2022 Spills Tracker
Apr 10, 2023
Across the West, spills from oil and gas extraction take a toll on lands, waters, wildlife, and communities. In Colorado, New Mexico, and Wyoming—the Mountain West’s top oil and gas-producing states—companies report thousands of spills each year, which release toxic materials such as crude oil and polluted water.
Each year, the Center for Western Priorities analyzes state-level data for wells on private, federal, and state land. All three states included in this report require oil and gas companies, or well operators, to file a report each time oil or drilling materials are spilled. New Mexico also requires operators to report incidents of routine and emergency methane venting and flaring (methane waste events).
Operators in New Mexico and Colorado reported an increase in drilling-related spills in 2022 as compared to 2021, while the number of reported spills in Wyoming went down as compared to 2021. Operators in New Mexico also reported a record number of methane waste events as compared to 2021 (the first year for which this data was available due to improved reporting requirements).
Global energy prices affect the amount of oil and gas produced in Colorado, New Mexico, and Wyoming. Often, but not always, an increase in production in response to global energy prices will help drive an increase in spills. Oil prices in 2022 started out at around $80 a barrel and climbed to over $120 a barrel in the first half of the year in the wake of Russia’s invasion of Ukraine. In June, prices started falling again and came back down to around $80 a barrel by the end of the year. Methane prices were around $4 per cubic foot in January 2022, nearly double the price of gas in January 2021. Prices continued climbing throughout the year, ending at $5.5 per cubic foot in December 2022. The mid-year spike in oil prices and overall increase in methane prices helped drive increases in production in New Mexico, the Western state that produces the most oil and gas.
Oil production in Colorado was relatively level in 2022, while the total reported volume of oil and drilling-related materials spilled increased 24 percent. Interestingly, the amount of oil reported spilled was down 53 percent, while the amount of produced water reported spilled was up 163 percent as compared to 2021. Meanwhile, there were at least 453 spills in Colorado in 2022 and 408 spills in 2021—an 11 percent increase in spills year-over-year.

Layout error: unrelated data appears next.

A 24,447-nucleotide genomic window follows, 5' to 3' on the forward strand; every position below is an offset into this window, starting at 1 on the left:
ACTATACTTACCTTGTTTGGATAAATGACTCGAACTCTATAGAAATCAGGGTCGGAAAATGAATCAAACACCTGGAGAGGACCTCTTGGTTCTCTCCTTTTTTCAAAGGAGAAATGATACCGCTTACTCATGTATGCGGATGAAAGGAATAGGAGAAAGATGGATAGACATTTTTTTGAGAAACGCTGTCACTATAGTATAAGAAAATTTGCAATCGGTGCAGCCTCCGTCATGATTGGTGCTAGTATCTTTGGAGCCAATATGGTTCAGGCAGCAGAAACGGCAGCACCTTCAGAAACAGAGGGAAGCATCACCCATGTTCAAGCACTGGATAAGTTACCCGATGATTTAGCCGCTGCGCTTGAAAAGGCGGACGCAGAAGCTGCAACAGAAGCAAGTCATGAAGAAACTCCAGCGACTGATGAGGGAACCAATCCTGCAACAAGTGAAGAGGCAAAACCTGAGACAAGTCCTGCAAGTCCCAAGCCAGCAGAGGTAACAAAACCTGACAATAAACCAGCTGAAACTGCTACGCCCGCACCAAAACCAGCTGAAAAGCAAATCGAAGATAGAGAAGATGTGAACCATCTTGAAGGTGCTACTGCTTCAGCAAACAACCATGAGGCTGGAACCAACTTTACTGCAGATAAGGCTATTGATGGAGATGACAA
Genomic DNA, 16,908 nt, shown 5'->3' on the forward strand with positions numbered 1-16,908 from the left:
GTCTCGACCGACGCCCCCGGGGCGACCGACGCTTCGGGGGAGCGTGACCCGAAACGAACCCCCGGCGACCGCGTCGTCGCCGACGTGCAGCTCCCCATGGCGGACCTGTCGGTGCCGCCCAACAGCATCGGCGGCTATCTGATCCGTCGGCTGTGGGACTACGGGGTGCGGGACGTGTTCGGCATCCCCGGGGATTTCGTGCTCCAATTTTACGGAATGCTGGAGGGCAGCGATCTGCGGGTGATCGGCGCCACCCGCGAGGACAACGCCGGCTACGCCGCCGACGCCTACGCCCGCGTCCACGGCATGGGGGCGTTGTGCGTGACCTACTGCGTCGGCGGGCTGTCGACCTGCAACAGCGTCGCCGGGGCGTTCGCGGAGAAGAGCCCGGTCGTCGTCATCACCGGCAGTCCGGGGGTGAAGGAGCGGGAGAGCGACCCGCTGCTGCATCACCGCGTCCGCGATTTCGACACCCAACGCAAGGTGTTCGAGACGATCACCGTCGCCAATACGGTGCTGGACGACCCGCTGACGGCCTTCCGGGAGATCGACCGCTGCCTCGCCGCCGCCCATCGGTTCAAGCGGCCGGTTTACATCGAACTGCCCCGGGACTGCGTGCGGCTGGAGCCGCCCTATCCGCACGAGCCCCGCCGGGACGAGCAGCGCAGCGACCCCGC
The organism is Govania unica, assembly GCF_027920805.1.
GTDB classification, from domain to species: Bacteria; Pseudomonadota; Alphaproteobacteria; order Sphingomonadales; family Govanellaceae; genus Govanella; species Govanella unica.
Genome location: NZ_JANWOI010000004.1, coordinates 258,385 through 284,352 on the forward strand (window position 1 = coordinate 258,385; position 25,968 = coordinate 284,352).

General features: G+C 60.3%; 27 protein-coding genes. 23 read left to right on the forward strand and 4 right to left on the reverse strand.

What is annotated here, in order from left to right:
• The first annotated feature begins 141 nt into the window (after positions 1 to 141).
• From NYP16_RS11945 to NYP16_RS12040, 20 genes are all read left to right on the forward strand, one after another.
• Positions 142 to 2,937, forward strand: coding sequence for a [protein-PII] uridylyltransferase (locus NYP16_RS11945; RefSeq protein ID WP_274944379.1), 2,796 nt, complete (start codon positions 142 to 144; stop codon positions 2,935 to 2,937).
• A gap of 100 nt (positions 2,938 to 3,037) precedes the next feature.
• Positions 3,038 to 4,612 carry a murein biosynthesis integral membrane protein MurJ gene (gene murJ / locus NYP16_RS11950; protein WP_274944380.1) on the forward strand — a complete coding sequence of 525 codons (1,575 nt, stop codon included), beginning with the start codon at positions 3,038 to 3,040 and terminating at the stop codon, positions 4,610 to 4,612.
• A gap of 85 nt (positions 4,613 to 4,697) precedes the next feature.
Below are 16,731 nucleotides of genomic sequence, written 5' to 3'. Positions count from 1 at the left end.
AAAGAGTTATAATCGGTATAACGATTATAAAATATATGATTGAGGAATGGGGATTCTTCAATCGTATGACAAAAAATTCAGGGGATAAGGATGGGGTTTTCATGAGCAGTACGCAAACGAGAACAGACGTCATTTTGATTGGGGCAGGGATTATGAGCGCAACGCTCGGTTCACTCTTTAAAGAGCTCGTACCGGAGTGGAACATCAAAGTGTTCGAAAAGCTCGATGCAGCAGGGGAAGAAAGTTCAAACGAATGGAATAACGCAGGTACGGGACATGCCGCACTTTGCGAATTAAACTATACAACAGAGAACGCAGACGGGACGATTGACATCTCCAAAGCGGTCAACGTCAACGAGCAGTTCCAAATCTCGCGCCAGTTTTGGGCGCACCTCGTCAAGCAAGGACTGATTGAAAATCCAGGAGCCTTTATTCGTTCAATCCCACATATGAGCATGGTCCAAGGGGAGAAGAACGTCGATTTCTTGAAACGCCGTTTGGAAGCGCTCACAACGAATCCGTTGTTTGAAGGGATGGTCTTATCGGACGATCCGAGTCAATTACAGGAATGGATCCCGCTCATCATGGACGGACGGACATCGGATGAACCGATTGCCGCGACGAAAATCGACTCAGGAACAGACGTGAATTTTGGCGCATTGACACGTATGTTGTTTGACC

This could indicate an increase in fracking activity occurred in the state in 2022, as produced water is a main by-product of fracking. Colorado does not require operators to report methane waste. Colorado adopted new rules to cut methane pollution and increased the frequency of inspections of oil and gas sites in December 2021. It’s unclear if or how these regulations impacted the number of reported drilling-related spills in 2022.
Notably, PDC Energy reported a 290 percent increase in the number of drilling-related spills it was responsible for in 2022 as compared to 2021. Over the same period, PDC Energy reported a 15 percent increase in profit, from $1.5 billion in 2021 to $2.8 billion in 2022.
Because Colorado regulators allow operators to report spill volumes in ranges rather than with distinct values, it’s not possible to calculate the company with the largest percent increase in spill volume for 2022, which is why we used the total number of spills to calculate percent increase from 2021 to 2022 for the top five spillers in the state.
Oil production in New Mexico was up 23 percent in 2022 as compared to 2021, while the total reported volume of oil and drilling-related materials spilled was up 16 percent. Meanwhile, there were at least 1,455 spills in New Mexico in 2022 and 1,368 spills in 2021—a six percent increase in spills year-over-year. While this increase set a new record for the number of reported liquid spills in the state (since 2018), the volume of oil and drilling-related material spilled increased at a lower rate than overall oil production.